Cow Corner: Farmers Use e-Commerce Platform to Sell Cattle
A cow resting in its shed.
For this farmer in Sonipat district of Haryana, trying to sell a cow is as simple as going online and uploading a picture.
Rakesh Khatri has over the past four months sold 25 cows and buffaloes to other farmers through classified platform OLX. He says the response on the online marketplace has been good and that he has made more than Rs 1 lakh in profit.
"People see the ads and contact me over WhatsApp if they are interested in buying," says Khatri, providing an insight into how the rural marketplace is enjoying the benefits of digitisation.
Ashok and Babu, who saw the advertisement and approached Khatri, say they are inspired by his initiative.
"Now, we can look at the pictures and meet the sellers if the cow or buffalo is of good breed," says Babu.
Khatri and his buyers are examples of a growing trend where farmers and dairy owners have taken to online classified sites like OLX and Quikr to buy and sell cattle.
At times the options are not just limited to cows. Like this ad on Quikr 'Cow dung cakes for sale' which runs along with the description: "Pure quality cow dung which can be used for puja, hawans and also can be utilised in choohlas and bhattis."
The primary reason for the increasing number of online ads is that it does away with brokers and cattle markets, where farmers find it difficult and expensive to sell their cattle, notes an article in the New Indian Express.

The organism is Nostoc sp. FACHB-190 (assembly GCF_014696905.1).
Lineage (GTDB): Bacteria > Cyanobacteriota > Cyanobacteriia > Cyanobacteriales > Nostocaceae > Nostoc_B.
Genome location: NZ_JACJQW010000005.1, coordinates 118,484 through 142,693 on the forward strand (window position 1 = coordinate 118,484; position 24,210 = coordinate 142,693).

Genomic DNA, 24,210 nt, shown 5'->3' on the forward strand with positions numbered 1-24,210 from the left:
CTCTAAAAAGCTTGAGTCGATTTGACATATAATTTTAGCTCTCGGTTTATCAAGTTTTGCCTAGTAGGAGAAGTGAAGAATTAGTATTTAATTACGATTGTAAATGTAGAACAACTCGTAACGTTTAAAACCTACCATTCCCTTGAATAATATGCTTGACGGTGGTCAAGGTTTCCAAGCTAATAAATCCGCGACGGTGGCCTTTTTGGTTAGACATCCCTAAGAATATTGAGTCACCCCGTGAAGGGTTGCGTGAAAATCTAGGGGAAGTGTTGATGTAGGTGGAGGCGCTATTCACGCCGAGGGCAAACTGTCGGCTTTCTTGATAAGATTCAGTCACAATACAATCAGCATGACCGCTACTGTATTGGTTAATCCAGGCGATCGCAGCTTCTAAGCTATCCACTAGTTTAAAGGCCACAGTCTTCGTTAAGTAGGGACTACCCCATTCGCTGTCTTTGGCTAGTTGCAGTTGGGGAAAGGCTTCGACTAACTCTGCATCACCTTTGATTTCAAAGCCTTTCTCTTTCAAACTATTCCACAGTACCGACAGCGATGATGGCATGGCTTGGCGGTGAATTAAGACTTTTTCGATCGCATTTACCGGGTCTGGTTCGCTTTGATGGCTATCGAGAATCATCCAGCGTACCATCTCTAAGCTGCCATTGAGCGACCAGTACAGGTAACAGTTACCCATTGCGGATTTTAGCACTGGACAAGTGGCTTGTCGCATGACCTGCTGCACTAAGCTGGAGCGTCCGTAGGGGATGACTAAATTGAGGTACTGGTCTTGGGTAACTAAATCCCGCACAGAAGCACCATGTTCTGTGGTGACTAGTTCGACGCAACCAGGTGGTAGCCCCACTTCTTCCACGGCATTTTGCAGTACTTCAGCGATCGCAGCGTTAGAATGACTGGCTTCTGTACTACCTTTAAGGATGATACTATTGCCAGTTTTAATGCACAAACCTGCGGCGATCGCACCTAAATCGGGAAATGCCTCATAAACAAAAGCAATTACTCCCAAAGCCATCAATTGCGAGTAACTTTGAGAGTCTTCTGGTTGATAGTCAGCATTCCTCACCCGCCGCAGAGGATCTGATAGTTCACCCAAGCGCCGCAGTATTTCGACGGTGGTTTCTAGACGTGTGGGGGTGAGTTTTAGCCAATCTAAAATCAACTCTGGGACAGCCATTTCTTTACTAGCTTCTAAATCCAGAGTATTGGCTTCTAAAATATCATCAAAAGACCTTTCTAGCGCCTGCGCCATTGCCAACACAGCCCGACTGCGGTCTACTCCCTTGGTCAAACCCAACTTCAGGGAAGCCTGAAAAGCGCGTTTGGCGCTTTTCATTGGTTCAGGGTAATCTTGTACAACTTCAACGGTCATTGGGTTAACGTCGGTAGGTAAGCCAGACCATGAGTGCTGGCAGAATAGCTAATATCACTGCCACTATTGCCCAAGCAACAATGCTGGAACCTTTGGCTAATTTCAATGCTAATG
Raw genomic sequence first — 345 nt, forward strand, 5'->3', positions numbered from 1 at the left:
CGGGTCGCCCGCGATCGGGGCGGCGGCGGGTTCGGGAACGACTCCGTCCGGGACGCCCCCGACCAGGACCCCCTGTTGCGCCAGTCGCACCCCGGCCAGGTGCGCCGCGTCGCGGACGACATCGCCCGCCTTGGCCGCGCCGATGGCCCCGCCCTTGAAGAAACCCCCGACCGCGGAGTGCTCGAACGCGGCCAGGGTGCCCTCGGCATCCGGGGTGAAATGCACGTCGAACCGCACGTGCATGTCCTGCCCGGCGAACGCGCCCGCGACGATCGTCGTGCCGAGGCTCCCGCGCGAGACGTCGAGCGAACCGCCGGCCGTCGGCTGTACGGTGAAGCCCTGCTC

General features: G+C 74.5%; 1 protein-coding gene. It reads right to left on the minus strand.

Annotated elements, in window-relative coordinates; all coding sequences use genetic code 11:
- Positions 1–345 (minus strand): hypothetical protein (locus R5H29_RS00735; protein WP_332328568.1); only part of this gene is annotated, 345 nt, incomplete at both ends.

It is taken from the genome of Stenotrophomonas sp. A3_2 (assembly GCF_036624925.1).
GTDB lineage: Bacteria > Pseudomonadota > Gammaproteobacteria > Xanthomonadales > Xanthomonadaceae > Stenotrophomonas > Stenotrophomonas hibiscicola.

Another reason is the low logistical cost - the buyer usually pays for transportation, and one does not have to travel to the market.
The shift in the nature of products being sold on these sites is evident in the increasing number of categories these sites have added to existing ones.
Earlier there was just one category for pets, but now under that they also have 'others' which includes cattle. A random search for cows on one of these websites threw up 778 active advertisements.
Operators of traditional markets are however skeptical of the growing trend, saying access to computers and internet remains an issue in the rural areas.
"There can be no substitute for traditional cattle markets and it would be unfortunate if they are replaced. Unless you interact with an animal, you cannot see how healthy it is and how it behaves," Binnu Tyagi, who organises cattle fairs in Meerut, told The Times of India.
But, with increasing connectivity in rural areas, the numbers on these online marketplaces could see an increase in the coming months.
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